According to Google, Chrome for iOS was previously kept separate from the rest of the Chromium project because of the "additional complexity" required for the platform, such as the need for the browser to be built using the WebKit rendering engine.
Google says the company's engineers have spent "a lot of time" over the last few years tweaking the Chrome for iOS code needed to upstream into Chromium, a process that was recently completed.
Today, that upstreaming is complete, and developers can compile the iOS version of Chromium like they can for other versions of Chromium. Development speed is also faster now that all of the tests for Chrome for iOS are available to the entire Chromium community and automatically run any time that code is checked in.Designed as an alternative to Safari, Chrome for iOS is available for free to all users from the iOS App Store. [Direct Link]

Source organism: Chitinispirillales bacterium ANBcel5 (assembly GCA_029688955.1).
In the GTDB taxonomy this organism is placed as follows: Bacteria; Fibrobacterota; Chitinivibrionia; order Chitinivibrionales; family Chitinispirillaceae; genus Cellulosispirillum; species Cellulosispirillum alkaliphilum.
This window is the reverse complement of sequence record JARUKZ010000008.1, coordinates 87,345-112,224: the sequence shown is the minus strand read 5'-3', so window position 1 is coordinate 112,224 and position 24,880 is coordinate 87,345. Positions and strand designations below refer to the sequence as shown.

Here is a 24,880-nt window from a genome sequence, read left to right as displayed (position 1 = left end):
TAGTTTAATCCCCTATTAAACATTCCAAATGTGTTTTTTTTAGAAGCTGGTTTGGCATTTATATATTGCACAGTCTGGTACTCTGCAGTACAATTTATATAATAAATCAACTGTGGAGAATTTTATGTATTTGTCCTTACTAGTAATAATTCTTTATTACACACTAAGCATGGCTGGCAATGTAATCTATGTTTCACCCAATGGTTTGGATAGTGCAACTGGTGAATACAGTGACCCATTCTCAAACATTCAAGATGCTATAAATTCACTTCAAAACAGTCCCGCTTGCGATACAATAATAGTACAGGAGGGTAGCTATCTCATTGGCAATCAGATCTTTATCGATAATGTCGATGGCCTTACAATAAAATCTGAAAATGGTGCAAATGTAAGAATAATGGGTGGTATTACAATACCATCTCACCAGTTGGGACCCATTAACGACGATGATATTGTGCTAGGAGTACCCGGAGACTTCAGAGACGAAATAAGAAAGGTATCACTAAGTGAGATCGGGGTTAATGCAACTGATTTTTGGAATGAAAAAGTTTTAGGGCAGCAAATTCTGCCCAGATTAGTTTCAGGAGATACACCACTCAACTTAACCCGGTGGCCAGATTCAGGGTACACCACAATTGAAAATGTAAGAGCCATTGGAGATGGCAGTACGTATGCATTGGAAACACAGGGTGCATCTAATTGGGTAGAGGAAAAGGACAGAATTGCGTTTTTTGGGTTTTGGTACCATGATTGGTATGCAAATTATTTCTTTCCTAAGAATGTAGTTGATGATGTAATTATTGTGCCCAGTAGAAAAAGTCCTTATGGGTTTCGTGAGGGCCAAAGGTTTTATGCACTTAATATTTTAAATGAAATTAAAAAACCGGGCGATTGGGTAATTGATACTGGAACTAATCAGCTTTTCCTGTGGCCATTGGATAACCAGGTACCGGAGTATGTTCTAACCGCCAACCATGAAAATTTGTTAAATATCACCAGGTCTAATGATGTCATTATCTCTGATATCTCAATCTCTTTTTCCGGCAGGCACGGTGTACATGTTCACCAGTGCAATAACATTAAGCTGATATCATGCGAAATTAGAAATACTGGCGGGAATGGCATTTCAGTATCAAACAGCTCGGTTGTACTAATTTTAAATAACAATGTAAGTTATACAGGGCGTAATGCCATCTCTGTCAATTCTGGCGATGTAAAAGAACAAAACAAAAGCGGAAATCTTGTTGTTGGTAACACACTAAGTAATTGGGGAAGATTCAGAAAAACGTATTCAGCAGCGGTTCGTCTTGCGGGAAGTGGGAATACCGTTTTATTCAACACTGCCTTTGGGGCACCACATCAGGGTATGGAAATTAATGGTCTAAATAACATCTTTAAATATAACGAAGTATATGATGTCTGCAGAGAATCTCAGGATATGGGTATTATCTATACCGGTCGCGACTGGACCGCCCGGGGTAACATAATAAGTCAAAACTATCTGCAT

Chrome users won't notice any obvious changes to the browser, but the shift to open source will make it easier for Google to release new versions of Chrome for iOS.